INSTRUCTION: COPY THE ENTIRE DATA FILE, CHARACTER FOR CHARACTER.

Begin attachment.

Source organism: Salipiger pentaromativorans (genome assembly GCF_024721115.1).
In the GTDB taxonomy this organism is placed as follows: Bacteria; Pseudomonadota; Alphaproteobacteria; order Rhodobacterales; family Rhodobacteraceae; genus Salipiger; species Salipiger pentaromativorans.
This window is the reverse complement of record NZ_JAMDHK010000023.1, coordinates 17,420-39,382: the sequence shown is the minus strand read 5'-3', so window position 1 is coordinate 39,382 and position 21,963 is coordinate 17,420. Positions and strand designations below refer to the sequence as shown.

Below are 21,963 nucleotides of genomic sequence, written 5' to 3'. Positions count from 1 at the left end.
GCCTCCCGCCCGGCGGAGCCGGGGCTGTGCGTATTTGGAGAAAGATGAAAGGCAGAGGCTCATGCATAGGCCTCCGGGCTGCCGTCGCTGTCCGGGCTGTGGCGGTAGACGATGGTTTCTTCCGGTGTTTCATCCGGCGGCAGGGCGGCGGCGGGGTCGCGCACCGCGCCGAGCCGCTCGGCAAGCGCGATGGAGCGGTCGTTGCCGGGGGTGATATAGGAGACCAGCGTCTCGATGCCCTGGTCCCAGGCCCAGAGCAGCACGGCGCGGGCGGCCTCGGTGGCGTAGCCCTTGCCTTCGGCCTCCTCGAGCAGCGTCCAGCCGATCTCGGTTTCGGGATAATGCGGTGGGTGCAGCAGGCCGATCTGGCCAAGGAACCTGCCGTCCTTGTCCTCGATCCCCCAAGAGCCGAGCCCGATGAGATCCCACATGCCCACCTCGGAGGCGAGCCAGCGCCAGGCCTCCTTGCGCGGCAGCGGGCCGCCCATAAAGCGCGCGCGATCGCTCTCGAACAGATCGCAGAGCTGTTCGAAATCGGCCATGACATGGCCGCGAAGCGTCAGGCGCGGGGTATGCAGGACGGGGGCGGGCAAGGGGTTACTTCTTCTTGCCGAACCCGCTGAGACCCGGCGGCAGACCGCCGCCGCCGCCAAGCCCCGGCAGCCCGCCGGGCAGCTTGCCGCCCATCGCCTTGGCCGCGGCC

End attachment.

Source organism: Salipiger pentaromativorans (genome assembly GCF_024721115.1).
In the GTDB taxonomy this organism is placed as follows: Bacteria; Pseudomonadota; Alphaproteobacteria; order Rhodobacterales; family Rhodobacteraceae; genus Salipiger; species Salipiger pentaromativorans.
This window is the reverse complement of record NZ_JAMDHK010000023.1, coordinates 17,420-39,382: the sequence shown is the minus strand read 5'-3', so window position 1 is coordinate 39,382 and position 21,963 is coordinate 17,420. Positions and strand designations below refer to the sequence as shown.

Below are 21,963 nucleotides of genomic sequence, written 5' to 3'. Positions count from 1 at the left end.
GCCTCCCGCCCGGCGGAGCCGGGGCTGTGCGTATTTGGAGAAAGATGAAAGGCAGAGGCTCATGCATAGGCCTCCGGGCTGCCGTCGCTGTCCGGGCTGTGGCGGTAGACGATGGTTTCTTCCGGTGTTTCATCCGGCGGCAGGGCGGCGGCGGGGTCGCGCACCGCGCCGAGCCGCTCGGCAAGCGCGATGGAGCGGTCGTTGCCGGGGGTGATATAGGAGACCAGCGTCTCGATGCCCTGGTCCCAGGCCCAGAGCAGCACGGCGCGGGCGGCCTCGGTGGCGTAGCCCTTGCCTTCGGCCTCCTCGAGCAGCGTCCAGCCGATCTCGGTTTCGGGATAATGCGGTGGGTGCAGCAGGCCGATCTGGCCAAGGAACCTGCCGTCCTTGTCCTCGATCCCCCAAGAGCCGAGCCCGATGAGATCCCACATGCCCACCTCGGAGGCGAGCCAGCGCCAGGCCTCCTTGCGCGGCAGCGGGCCGCCCATAAAGCGCGCGCGATCGCTCTCGAACAGATCGCAGAGCTGTTCGAAATCGGCCATGACATGGCCGCGAAGCGTCAGGCGCGGGGTATGCAGGACGGGGGCGGGCAAGGGGTTACTTCTTCTTGCCGAACCCGCTGAGACCCGGCGGCAGACCGCCGCCGCCGCCAAGCCCCGGCAGCCCGCCGGGCAGCTTGCCGCCCATCGCCTTGGCCGCGGCC